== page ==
Animal models for human T-lymphotropic virus type 1 (HTLV-1) infection and transformation

Michael D. Lairmore, Lee Silverman, Lee Ratner

Research output: Contribution to journalArticlepeer-review

57 Scopus citations


Over the past 25 years, animal models of human T-lymphotropic virus type 1 (HTLV-1) infection and transformation have provided critical knowledge about viral and host factors in adult T-cell leukemia/lymphoma (ATL). The virus consistently infects rabbits, some non-human primates, and to a lesser extent rats. In addition to providing fundamental concepts in viral transmission and immune responses against HTLV-1 infection, these models have provided new information about the role of viral proteins in carcinogenesis. Mice and rats, in particular immunodeficient strains, are useful models to assess immunologic parameters mediating tumor outgrowth and therapeutic invention strategies against lymphoma. Genetically altered mice including both transgenic and knockout mice offer important models to test the role of specific viral and host genes in the development of HTLV-1-associated lymphoma. Novel approaches in genetic manipulation of both HTLV-1 and animal models are available to address the complex questions that remain about viral-mediated mechanisms of cell transformation and disease. Current progress in the understanding of the molecular events of HTLV-1 infection and transformation suggests that answers to these questions are approachable using animal models of HTLV-1-associated lymphoma.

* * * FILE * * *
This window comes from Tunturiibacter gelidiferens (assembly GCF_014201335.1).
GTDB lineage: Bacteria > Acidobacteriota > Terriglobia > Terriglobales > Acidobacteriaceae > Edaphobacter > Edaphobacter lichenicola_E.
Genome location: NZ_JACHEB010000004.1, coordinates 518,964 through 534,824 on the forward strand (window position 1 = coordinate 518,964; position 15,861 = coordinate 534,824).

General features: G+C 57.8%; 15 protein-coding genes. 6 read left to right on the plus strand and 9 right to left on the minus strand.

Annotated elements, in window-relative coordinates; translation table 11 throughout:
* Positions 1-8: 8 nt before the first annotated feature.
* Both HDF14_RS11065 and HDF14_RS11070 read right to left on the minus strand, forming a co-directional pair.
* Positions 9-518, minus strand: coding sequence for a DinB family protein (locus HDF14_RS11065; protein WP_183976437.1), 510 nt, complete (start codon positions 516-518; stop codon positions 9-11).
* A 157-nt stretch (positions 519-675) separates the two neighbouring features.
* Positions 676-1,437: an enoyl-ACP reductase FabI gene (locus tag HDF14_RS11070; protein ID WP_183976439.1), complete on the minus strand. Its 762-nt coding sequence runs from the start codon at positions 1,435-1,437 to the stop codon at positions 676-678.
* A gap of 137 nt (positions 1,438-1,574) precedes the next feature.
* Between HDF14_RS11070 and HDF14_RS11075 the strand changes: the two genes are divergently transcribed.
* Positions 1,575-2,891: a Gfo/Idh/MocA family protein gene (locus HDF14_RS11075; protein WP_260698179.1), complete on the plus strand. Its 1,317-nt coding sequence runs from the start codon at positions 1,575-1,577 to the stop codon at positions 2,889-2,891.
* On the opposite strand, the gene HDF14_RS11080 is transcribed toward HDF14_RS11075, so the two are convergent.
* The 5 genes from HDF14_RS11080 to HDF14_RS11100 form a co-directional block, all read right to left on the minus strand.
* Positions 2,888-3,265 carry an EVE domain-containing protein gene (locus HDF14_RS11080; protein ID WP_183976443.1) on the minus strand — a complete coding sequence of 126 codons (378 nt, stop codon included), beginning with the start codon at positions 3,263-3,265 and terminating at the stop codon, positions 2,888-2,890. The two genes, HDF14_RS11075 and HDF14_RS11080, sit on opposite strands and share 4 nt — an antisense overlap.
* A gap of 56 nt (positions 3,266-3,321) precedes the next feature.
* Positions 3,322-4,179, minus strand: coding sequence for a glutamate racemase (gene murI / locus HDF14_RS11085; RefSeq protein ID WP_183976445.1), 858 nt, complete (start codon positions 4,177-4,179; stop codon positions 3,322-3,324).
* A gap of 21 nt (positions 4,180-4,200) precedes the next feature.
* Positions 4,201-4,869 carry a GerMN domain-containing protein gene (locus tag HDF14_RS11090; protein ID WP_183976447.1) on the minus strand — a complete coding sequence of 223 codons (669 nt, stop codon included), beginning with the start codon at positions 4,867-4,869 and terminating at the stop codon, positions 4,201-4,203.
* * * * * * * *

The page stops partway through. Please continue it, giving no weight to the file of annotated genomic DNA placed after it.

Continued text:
Original languageEnglish
Pages (from-to)6005-6015
Number of pages11
Issue number39
StatePublished - Sep 5 2005


  • Animal models
  • HTLV-1
  • Leukemia
  • Lymphoma


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